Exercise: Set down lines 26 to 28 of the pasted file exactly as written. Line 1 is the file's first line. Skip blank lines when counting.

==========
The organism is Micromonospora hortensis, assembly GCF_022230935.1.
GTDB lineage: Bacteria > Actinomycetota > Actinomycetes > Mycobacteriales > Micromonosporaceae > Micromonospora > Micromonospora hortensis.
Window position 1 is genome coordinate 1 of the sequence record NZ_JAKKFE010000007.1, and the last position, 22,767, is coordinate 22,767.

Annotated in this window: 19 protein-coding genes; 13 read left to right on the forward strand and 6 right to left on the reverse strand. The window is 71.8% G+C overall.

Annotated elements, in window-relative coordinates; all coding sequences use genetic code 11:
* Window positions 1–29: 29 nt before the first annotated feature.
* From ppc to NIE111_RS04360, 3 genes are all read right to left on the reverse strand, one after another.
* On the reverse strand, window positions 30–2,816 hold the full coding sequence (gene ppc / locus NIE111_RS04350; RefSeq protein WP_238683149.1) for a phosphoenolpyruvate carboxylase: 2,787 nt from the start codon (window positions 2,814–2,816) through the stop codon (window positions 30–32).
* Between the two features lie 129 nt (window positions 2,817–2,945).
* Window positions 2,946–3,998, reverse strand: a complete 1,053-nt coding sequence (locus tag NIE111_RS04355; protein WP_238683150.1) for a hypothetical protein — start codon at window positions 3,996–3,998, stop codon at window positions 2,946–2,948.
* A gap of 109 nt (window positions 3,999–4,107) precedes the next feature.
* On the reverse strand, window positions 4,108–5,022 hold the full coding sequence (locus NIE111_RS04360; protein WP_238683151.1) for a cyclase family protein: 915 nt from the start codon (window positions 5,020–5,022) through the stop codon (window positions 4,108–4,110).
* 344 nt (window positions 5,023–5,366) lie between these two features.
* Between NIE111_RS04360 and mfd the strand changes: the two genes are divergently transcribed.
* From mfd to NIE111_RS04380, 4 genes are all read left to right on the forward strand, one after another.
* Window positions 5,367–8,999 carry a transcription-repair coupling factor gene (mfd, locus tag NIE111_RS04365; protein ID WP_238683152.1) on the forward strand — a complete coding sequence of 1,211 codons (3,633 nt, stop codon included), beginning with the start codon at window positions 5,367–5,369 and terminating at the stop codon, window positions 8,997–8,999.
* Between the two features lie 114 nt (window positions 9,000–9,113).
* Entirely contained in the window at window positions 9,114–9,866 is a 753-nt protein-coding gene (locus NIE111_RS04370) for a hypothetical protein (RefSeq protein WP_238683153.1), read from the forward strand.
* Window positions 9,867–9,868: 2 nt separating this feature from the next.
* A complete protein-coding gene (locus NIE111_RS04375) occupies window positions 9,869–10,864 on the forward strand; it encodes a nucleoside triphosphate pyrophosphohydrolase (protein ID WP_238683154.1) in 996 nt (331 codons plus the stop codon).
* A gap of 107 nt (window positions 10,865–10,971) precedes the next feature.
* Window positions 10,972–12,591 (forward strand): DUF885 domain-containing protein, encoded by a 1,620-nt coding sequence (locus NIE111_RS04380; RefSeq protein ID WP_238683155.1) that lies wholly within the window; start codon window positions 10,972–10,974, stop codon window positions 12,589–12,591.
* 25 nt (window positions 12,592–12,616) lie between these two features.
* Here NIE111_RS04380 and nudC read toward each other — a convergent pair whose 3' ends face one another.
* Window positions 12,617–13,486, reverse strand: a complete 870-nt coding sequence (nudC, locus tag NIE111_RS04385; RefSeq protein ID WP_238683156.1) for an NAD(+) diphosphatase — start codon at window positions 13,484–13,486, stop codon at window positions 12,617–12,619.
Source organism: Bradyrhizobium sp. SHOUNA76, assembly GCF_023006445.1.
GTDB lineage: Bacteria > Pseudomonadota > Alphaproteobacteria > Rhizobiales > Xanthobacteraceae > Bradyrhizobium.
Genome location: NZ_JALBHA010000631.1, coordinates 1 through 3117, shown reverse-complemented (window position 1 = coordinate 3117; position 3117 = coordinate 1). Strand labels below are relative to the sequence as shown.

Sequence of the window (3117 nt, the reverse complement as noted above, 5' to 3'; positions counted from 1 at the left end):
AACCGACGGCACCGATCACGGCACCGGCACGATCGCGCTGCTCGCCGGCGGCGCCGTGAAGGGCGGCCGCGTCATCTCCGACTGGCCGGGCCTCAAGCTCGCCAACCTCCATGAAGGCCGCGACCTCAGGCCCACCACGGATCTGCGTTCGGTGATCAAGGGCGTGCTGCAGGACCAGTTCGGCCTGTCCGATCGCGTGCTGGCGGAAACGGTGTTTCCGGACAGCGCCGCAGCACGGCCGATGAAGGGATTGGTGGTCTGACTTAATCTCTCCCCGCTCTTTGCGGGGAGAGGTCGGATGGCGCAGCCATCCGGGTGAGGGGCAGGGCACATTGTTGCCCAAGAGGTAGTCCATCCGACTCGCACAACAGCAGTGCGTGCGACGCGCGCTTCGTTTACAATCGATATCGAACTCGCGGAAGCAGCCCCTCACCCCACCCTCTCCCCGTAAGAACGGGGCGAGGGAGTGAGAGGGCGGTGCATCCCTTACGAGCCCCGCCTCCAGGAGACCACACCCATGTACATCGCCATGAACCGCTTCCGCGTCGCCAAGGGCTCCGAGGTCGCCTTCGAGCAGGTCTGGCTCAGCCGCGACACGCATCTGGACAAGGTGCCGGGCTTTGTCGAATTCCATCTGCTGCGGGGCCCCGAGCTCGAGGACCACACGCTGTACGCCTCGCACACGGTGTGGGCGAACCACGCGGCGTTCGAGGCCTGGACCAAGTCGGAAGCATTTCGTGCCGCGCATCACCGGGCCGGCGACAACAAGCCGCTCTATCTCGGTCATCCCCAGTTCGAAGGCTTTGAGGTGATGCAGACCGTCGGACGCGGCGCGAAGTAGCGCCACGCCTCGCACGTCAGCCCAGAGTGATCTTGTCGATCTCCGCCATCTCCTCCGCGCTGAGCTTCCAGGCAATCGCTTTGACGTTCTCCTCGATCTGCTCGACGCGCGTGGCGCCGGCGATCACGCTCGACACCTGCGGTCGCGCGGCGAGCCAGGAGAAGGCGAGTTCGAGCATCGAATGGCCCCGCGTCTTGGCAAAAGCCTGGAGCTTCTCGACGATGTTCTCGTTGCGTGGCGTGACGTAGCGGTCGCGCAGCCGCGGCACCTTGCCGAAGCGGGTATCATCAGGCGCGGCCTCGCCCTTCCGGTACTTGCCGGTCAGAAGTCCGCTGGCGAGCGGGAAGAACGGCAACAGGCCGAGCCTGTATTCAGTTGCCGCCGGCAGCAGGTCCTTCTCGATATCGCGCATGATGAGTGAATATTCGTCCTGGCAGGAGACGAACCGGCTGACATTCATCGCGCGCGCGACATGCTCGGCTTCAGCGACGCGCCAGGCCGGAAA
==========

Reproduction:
Source organism: Bradyrhizobium sp. SHOUNA76, assembly GCF_023006445.1.
GTDB lineage: Bacteria > Pseudomonadota > Alphaproteobacteria > Rhizobiales > Xanthobacteraceae > Bradyrhizobium.
Genome location: NZ_JALBHA010000631.1, coordinates 1 through 3117, shown reverse-complemented (window position 1 = coordinate 3117; position 3117 = coordinate 1). Strand labels below are relative to the sequence as shown.